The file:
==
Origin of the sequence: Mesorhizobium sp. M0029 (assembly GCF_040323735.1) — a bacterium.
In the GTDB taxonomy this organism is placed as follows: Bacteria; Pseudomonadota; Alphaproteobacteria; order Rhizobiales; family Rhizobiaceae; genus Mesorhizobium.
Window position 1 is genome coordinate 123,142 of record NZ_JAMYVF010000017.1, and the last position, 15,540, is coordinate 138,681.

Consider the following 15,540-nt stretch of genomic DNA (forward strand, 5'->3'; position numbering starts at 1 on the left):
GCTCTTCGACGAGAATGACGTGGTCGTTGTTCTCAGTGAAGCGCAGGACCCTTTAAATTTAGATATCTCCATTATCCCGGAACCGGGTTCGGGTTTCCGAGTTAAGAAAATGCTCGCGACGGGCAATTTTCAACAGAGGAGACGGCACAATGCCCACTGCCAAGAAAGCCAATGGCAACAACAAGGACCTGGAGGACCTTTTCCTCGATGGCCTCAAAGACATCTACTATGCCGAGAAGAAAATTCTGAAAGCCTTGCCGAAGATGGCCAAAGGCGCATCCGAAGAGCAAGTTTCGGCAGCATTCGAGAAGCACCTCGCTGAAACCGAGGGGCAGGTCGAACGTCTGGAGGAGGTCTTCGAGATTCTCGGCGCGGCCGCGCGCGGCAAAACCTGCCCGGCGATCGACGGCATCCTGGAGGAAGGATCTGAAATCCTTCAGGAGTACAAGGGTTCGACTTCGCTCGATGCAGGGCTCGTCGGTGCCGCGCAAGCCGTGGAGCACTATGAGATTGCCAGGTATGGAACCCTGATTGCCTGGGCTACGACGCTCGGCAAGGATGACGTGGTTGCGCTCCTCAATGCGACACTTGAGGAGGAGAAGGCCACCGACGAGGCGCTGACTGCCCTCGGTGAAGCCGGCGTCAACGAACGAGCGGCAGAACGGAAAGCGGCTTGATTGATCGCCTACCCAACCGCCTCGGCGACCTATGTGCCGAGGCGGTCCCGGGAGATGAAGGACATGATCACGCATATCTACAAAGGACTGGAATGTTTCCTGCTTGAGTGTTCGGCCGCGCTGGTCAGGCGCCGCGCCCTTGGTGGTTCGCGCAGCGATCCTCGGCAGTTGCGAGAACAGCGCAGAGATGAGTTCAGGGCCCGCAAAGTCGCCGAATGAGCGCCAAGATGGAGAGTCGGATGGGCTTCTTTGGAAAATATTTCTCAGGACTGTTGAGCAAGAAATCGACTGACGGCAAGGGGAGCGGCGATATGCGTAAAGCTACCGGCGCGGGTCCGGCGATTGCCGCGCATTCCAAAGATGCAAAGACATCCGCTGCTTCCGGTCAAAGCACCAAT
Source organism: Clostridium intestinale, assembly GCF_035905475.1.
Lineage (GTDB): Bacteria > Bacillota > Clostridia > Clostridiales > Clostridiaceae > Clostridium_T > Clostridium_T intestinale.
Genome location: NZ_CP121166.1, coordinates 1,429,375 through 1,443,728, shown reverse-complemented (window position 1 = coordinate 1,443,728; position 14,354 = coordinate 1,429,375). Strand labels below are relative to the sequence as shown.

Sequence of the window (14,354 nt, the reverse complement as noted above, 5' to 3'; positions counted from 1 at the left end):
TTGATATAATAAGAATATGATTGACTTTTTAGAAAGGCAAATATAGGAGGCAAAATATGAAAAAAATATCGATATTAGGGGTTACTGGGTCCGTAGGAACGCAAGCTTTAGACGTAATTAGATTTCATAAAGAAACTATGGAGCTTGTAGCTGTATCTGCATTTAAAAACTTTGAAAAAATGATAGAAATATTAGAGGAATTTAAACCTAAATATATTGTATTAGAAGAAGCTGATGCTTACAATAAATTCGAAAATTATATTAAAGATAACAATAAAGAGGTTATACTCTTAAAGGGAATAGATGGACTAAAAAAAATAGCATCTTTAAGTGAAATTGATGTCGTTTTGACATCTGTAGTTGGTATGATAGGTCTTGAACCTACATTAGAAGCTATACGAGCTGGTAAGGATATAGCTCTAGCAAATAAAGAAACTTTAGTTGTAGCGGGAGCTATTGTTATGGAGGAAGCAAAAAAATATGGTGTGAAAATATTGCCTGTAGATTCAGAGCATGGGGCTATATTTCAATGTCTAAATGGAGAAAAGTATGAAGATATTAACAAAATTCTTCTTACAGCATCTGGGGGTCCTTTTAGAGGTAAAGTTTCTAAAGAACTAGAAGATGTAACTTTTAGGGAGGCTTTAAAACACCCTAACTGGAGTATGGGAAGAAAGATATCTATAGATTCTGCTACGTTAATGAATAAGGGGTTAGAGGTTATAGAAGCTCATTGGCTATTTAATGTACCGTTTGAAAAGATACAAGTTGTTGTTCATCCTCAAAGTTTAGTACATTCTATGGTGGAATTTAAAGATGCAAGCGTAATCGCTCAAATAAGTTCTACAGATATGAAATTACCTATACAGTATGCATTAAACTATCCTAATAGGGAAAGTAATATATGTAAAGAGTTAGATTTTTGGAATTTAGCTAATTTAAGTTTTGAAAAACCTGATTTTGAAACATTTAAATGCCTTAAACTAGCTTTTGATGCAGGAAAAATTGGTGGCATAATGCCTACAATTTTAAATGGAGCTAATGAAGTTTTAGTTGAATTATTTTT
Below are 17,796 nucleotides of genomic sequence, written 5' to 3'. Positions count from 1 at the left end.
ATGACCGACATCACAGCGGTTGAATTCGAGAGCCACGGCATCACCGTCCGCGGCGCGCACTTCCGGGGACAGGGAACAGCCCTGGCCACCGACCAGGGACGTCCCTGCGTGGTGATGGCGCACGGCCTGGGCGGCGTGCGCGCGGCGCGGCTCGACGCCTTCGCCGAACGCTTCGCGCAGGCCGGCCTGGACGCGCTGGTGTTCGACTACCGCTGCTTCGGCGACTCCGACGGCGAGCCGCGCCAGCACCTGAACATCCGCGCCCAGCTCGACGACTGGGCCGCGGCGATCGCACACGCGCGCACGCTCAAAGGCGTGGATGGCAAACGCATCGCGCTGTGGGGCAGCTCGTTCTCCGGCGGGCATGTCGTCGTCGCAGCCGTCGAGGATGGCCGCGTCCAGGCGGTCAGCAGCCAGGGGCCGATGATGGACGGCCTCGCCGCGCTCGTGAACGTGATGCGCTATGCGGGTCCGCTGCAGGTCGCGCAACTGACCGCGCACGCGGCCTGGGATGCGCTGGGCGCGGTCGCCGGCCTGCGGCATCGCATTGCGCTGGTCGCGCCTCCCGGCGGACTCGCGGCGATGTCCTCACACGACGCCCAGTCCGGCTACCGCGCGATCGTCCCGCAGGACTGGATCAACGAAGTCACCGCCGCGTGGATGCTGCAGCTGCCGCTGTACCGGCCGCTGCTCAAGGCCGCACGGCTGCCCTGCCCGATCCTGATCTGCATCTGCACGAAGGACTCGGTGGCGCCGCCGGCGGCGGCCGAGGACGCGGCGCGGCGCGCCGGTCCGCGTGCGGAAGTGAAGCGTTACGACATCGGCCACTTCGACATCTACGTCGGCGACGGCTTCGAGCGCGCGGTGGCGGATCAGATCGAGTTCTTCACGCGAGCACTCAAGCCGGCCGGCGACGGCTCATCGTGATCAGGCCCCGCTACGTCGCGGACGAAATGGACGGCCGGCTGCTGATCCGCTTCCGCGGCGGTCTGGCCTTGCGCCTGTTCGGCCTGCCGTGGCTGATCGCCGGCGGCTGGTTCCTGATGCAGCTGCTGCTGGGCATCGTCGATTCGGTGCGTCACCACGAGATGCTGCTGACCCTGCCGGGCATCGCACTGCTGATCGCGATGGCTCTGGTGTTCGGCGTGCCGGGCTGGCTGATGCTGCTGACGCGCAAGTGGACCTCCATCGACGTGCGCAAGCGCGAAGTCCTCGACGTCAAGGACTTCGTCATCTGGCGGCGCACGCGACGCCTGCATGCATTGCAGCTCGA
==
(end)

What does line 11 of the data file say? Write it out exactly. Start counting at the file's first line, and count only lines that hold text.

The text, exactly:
Below are 17,796 nucleotides of genomic sequence, written 5' to 3'. Positions count from 1 at the left end.